'Broadcast Dysfunction' Report Hits NFL Hard, Says Many Spots Inappropriate For Kids

On the eve of Super Bowl XLIII, an influential public advocacy group has released a report blasting much of the advertising in NFL games as being "inappropriate for kids." The report, "Broadcast Dysfunction: Sex, Violence, Alcohol and the NFL," released early this morning by Common Sense Media finds that one in six ads aired ruing NFL broadcasts should not be shown to children.

The report was especially critical of Pfizer Inc.'s Viagra brand, and other erectile dysfunction drug brands, hence the report's name.

"I wasn't too happy with ads for erectile-dysfunction drugs popping up every fifteen minutes whenever I watched a football game with my daughters in the room," the report quoted from President Barack Obama's "The Audacity of Hope." It also cited verbatims from some of the study's respondents, including one who said, "My son was walking around one day singing the Viagra jingle. (He's 9!)"

Two out of every five NFL games carried an ad for at least one erectile dysfunction brand, according to the study.

The report wasn't just critical of the pharmaceutical brands, but pointed out that many other products and services advertised during NFL games utilized egregious sex and violence in their commercials.

The 57 NFL games analyzed in the study carried a total of 5,778 ads or promo spots, 519 of which were deemed to be "violent," 80 of which were considered overly sexual, and 300 of which promoted the consumption of alcohol.

"Pro football is by far the most popular sport among kids - nearly two-thirds (65.7%) of kids ages 7-11 say they watch pro football on television," the report notes, citing Nielsen research that more than 5.3 million kids ages 2-17 (including 2.8 million ages 2-11) watch the average pro football game on broadcast TV or ESPN each week.

"One big reason for pro football's popularity is the game's appeal for the whole family," the reported noted, adding, "On any given Sunday afternoon, millions of families gather in front of the television to root for their favorite teams."

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4 comments about "'Broadcast Dysfunction' Report Hits NFL Hard, Says Many Spots Inappropriate For Kids".
  1. William Hughes from Arnold Aerospace , January 29, 2009 at 9:23 a.m.

    These Ads SHOULD NOT BE SHOWN on Television between the hours of 6:00 AM and 10:00 PM. The Pharmacutical Companies do not seem to care who is watching Television whenever they show these ads, as I have seen them at all hours of the day. I have even seen them aired during Children's Shows! Complaining to the Networks, Stations or Providers is useless, as doing so will result in the standard "We have no control over what our Advertisers show" (Sometimes you will also get the "Constitutional Rights" Speil). Two years ago I finally did something about this. I stopped watching all Live TV. If a program is not recorded I will not watch it. I am sure many Parents use DVRs in the same way, to shield their Children from these abomonations. <P> <P>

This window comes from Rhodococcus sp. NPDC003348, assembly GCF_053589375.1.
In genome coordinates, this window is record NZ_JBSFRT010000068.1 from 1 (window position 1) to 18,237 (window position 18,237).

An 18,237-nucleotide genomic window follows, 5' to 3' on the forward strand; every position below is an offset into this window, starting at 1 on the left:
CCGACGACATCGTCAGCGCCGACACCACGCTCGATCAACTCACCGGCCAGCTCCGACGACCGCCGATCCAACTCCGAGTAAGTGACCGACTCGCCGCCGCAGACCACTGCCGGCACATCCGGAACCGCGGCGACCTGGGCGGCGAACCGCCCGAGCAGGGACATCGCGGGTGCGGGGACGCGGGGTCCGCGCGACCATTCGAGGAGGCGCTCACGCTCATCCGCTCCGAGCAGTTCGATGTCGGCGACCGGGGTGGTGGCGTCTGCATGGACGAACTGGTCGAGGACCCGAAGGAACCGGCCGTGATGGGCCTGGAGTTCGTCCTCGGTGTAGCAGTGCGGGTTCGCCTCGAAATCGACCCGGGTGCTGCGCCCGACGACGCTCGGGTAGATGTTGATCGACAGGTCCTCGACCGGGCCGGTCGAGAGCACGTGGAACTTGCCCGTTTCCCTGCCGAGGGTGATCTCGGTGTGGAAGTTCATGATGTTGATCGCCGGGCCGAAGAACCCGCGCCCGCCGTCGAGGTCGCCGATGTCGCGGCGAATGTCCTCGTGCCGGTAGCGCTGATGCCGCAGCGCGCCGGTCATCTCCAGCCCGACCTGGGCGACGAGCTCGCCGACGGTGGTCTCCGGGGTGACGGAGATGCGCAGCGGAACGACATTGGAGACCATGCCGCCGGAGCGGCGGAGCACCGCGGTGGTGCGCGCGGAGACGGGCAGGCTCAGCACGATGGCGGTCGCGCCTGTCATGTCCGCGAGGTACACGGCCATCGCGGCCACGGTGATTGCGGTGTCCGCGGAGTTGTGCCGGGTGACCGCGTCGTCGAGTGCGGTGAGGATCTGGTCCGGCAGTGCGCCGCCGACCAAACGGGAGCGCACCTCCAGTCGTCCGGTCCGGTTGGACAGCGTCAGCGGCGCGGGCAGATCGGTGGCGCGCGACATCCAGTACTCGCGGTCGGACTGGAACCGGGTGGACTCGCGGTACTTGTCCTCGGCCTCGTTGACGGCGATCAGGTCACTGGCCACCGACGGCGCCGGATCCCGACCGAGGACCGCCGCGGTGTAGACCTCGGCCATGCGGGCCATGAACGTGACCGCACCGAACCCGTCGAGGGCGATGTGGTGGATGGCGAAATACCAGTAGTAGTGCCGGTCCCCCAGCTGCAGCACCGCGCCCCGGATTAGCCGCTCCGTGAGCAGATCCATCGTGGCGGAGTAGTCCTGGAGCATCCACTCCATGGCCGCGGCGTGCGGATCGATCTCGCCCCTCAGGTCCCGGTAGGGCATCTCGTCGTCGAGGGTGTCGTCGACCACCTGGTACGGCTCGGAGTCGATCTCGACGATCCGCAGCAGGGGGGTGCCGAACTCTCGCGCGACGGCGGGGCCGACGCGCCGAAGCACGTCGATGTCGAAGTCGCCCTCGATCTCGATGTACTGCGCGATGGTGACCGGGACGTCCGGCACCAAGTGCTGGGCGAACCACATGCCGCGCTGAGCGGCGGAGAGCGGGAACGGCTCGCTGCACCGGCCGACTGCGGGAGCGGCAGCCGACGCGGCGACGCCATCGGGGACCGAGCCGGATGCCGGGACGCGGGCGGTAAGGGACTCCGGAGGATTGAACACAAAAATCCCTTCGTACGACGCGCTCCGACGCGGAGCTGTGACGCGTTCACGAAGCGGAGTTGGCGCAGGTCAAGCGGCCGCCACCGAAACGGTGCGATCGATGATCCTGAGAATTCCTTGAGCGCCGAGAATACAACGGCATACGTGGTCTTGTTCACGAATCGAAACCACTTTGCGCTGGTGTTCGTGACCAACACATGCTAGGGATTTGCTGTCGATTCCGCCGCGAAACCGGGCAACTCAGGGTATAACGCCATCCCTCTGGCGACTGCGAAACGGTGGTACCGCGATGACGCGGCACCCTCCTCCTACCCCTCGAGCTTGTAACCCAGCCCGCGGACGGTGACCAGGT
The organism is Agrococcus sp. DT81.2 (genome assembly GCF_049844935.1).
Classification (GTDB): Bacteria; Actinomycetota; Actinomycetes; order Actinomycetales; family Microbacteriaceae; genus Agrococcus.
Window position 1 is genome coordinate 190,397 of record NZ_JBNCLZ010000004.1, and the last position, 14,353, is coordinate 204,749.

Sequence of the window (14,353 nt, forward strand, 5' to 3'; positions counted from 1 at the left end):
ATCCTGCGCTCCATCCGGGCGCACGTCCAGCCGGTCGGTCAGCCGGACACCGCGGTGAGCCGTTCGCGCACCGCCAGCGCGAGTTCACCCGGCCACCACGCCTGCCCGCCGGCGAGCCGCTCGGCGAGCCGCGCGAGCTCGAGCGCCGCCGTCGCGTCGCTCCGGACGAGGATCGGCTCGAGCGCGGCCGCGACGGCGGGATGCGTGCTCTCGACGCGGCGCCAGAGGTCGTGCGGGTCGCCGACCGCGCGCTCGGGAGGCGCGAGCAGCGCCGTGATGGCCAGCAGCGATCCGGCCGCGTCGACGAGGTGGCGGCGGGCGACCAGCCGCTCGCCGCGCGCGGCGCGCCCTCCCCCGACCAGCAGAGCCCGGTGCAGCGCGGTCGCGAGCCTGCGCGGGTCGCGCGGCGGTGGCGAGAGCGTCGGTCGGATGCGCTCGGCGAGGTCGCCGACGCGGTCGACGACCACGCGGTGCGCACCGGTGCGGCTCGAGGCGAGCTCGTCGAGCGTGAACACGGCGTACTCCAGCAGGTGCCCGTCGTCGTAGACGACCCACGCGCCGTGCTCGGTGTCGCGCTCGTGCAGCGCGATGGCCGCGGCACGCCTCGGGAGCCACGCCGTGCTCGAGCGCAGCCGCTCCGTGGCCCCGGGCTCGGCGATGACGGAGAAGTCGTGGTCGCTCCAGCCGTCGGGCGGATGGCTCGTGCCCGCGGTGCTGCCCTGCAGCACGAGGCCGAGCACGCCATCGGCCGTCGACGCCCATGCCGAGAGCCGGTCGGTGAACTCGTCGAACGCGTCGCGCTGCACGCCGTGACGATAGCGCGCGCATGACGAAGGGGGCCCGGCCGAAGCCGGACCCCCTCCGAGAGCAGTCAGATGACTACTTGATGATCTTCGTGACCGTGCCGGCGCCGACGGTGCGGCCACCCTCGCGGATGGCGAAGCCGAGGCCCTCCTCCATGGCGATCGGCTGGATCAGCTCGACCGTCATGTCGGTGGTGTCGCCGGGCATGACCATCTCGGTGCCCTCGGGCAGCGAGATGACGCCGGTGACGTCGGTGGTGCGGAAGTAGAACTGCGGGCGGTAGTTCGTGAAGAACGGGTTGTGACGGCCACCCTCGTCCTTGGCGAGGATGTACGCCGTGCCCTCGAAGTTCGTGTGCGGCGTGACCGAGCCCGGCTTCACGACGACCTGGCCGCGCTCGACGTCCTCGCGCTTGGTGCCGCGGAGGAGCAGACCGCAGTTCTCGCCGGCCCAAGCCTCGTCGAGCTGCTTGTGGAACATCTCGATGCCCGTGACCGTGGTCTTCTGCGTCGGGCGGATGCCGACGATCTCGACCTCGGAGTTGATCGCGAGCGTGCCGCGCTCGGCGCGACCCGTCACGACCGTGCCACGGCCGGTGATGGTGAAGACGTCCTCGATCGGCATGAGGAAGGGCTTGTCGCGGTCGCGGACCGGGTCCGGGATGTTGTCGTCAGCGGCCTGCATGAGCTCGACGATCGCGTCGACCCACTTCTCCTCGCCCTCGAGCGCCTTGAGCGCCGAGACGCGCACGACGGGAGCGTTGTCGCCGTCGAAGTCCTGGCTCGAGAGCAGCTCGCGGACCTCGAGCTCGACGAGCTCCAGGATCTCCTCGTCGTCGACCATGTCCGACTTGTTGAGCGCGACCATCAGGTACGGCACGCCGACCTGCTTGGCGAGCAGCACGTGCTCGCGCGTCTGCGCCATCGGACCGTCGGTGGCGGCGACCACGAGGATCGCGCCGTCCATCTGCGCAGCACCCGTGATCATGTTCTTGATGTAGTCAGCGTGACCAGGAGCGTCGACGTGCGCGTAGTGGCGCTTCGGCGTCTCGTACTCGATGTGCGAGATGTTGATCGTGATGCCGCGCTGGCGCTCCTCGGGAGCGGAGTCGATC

2. steve douglas , January 29, 2009 at 10:50 a.m.

    Of course these ads have a place on television, highlighting issues about which many people have litle understanding promote healthy debate. take male impotency- millions of men worldwide suffer in silence afraid to discuss their failure to perform even with their own doctor. Clinical trials show a herb- Butea Superba improve sexual performane in 8 out of 10 men who take it. See www.healthyed.co.uk for full details.

  3. Thorsten Rhode from marqueteer , January 29, 2009 at 12:30 p.m.

    This is called 'targeting.' If you do not agree with the ads, then do not watch them -- or time-shift your viewing. You could also talk to your kids about what they are watching, they know more than you think anyway. I was born and raised in country where you would see a topless woman in a shower gel commercial (I am talking 'frontal topless') at 6pm. Lo and behold, that country is still thriving today, once again being the No. 1 exporter in the world for 2008 (they also build those German cars there...). Instead of always blaming the media, the advertisers and listening to vocal minorities, let's take a look at how we can educate our children and bring them along -- without over-protection and ... have I made my point yet?

  4. The digital Hobo from TheDigitalHobo.com , January 29, 2009 at 5:13 p.m.

    @ Thorsten: C'mon, guy. This is about the SuperBowl. Everyone is watching. Its an event that you watch live. You don't tell people to not watch the commercials for an event that has become as much about the commercials as the game itself.

    Its not about targeting. They run those ads because their target audience is watching. The point is that there are millions - billions - of other people watching as well that they may not be appropriate first.